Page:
Service Animals, Emotional Support, and Guide Dogs5999873
Sadly, some people are asking whether "service animal" laws are being abused by those who want to scam the device.
There have been news stories, articles, opinion pieces and other editorials where people rant and complain about people they think to be abusing the system. You hear some complain they had to sit near your dog at a restaurant which they don't believe is really a "real" service dog, forms of languages complain that their neighbors use a pet in the "no pet" building since they claimed the pet is emotional support animal letter.
Some of the commentary comes with an indignant tone, plus some people are downright angry.
So how exactly does this affect people who legitimately own and make use of a service animal to better their lives? In lots of ways.
For one, it can it harder to navigate bureaucracy around the globe when your claim of your disability along with your service or emotional support animal's status is questioned. If a landlord or business owner has heard negative stories claiming that many people are abusing the machine, it can cause these phones look suspiciously whatsoever claimants.
Some landlord and business owners have begun asking for proof of status, despite the fact that asking for written or other evidence isn't necessarily legal, and even though many people who just love legitimate service animals and emotional support animals have not taken advantage of registering them, and therefore have no such documentation to make.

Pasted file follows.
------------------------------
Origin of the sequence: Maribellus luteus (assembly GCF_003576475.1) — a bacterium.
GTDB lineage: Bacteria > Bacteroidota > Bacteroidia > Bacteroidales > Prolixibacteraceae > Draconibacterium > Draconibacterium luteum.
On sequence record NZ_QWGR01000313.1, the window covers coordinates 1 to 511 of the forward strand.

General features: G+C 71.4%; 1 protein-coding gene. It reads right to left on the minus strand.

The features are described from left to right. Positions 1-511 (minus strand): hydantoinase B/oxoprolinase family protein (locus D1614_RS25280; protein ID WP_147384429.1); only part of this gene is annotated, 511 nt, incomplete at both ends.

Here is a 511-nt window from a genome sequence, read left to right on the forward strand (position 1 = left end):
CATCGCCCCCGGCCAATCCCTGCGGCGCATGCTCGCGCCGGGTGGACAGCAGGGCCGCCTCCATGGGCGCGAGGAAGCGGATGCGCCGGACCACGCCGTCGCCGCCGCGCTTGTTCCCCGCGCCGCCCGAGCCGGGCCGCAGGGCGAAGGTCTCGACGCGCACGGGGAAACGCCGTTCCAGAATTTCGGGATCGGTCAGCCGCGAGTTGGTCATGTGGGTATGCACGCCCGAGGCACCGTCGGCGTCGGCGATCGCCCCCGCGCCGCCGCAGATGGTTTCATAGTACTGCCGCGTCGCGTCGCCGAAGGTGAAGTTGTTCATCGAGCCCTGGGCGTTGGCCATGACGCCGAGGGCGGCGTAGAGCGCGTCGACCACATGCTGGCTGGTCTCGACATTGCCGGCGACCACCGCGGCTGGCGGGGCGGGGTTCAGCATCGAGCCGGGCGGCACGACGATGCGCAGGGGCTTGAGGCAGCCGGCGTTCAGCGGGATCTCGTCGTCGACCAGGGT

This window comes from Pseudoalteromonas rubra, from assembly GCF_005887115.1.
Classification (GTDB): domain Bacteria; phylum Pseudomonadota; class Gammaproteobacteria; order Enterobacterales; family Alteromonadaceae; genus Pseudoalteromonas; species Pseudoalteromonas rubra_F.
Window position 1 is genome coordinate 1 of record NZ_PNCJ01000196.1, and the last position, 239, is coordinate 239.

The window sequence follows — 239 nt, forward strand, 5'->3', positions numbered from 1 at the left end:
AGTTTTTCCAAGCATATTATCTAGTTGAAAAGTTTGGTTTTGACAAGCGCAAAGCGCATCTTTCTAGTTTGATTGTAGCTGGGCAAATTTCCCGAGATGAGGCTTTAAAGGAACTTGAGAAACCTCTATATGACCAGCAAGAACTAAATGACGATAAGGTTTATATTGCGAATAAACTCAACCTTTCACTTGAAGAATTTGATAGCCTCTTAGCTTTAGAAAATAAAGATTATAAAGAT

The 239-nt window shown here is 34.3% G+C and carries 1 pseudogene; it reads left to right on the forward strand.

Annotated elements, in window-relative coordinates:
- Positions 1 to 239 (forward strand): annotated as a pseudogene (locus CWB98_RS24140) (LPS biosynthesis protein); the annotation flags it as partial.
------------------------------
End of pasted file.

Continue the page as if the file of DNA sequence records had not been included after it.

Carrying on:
It is the suspicious attitude and illegal demands of some landlords and business people that make registrations services like the Service Animal Registry of California so vital to legitimate owners.
Although registration is optional, it can help shortcut the housing rental and business access issues when the owner can certainly produce a simple document which will often fulfill the owner or landlord. Also, when working with public spaces, it is usually easier to hand over a document with a simple sentence stating, "This is a service animal" and letting the other party browse the information, as opposed to having a long-winded protracted conversation (or worse yet, argument) in public areas, with onlookers listening in and gathering round the discussion.
So, do some people scam the machine, or game what the law states? Sadly, the answer is "probably yes." In life, there is always room for abuse and people can try to take advantage of many systems that people as a society put in place to protect the rights of those who need such protection. For example, many drivers falsely display disabled parking placards to benefit from free and convenient parking. As well as the number of people that lie on the tax returns, claim improper tax deductions, abuse store return policies, or do other bad acts.
But that percentage of abuse, which in service animal laws is hopefully small, might just be a very small investment when compared to the higher objective of promoting access and equality for those.
In the end, you cannot control any system to really make it 100% abuse proof. So tolerating the few individuals who scam service animal laws may be the price we gladly pay to ensure the disabled inside the great state of California have equal access under law.